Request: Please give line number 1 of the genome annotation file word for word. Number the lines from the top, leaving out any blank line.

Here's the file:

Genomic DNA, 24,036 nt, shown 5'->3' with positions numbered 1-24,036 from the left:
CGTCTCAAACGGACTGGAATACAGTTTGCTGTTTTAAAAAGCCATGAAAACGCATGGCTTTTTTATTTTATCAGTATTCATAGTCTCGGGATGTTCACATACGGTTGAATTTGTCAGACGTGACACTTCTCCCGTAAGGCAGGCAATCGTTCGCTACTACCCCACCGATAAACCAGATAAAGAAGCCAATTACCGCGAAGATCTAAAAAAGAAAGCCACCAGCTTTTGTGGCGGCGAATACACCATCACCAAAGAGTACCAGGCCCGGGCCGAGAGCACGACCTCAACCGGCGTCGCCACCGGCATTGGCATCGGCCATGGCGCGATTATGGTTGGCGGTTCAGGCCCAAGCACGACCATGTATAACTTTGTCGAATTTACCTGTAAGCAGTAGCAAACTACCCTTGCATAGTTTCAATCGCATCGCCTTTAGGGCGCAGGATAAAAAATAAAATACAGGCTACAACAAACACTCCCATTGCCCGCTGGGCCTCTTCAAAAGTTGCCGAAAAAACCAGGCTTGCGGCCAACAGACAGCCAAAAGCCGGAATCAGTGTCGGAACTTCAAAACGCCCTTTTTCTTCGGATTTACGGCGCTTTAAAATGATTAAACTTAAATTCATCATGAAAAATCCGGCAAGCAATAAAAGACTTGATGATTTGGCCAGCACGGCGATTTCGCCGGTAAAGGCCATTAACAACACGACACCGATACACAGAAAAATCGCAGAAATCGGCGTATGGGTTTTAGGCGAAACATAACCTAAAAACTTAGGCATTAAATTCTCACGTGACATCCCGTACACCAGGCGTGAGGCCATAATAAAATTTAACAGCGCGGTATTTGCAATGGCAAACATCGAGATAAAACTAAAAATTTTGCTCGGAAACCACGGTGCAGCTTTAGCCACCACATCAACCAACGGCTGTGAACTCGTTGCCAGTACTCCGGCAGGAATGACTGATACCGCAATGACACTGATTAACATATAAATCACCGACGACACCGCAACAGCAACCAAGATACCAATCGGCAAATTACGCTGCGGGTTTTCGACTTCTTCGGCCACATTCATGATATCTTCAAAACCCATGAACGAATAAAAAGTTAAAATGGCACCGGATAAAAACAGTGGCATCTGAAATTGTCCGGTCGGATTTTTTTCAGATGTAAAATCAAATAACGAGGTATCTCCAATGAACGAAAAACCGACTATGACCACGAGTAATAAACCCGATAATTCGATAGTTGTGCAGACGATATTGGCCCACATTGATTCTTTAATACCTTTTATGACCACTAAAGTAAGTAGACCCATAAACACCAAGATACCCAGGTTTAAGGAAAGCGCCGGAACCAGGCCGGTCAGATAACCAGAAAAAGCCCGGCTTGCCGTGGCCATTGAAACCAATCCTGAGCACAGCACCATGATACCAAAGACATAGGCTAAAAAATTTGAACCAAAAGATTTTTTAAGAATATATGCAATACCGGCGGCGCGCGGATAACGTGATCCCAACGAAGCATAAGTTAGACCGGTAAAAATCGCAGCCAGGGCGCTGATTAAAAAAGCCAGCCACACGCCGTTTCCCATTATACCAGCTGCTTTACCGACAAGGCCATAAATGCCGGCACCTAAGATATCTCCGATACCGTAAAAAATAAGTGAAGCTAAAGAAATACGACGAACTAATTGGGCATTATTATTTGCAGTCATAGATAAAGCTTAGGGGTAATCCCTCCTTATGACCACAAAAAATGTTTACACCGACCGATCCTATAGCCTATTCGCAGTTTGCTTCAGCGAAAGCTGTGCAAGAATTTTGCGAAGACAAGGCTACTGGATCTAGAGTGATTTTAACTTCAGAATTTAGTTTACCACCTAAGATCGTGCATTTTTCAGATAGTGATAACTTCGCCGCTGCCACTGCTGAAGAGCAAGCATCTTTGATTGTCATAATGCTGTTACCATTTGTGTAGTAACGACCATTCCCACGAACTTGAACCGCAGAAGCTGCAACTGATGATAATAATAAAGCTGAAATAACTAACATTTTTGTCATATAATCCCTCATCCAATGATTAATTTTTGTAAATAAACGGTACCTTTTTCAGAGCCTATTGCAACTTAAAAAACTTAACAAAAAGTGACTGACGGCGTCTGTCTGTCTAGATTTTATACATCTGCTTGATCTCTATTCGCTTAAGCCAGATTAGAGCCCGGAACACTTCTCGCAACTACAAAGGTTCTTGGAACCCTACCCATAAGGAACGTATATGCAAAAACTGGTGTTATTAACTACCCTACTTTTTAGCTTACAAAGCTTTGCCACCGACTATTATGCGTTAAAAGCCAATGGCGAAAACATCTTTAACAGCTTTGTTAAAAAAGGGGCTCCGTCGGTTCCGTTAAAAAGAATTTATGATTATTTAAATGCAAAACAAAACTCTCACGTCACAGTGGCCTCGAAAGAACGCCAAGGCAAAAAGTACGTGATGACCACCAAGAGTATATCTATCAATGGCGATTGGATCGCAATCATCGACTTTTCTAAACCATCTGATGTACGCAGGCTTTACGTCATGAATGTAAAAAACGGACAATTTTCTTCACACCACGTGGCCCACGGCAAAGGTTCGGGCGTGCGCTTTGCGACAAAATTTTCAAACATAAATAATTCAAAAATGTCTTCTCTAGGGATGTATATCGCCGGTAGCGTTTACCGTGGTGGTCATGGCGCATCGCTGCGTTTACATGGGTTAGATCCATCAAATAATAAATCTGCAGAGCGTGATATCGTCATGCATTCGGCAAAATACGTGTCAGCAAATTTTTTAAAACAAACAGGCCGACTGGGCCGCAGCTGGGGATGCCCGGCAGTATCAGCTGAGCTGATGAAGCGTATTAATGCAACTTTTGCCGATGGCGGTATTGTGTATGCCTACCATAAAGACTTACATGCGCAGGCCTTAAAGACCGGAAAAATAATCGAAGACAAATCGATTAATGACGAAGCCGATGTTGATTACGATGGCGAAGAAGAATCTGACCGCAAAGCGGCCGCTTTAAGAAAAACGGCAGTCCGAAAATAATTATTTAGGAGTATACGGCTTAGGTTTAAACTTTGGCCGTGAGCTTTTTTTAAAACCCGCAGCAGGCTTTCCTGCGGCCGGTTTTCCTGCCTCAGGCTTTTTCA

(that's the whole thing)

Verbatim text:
Genomic DNA, 24,036 nt, shown 5'->3' with positions numbered 1-24,036 from the left: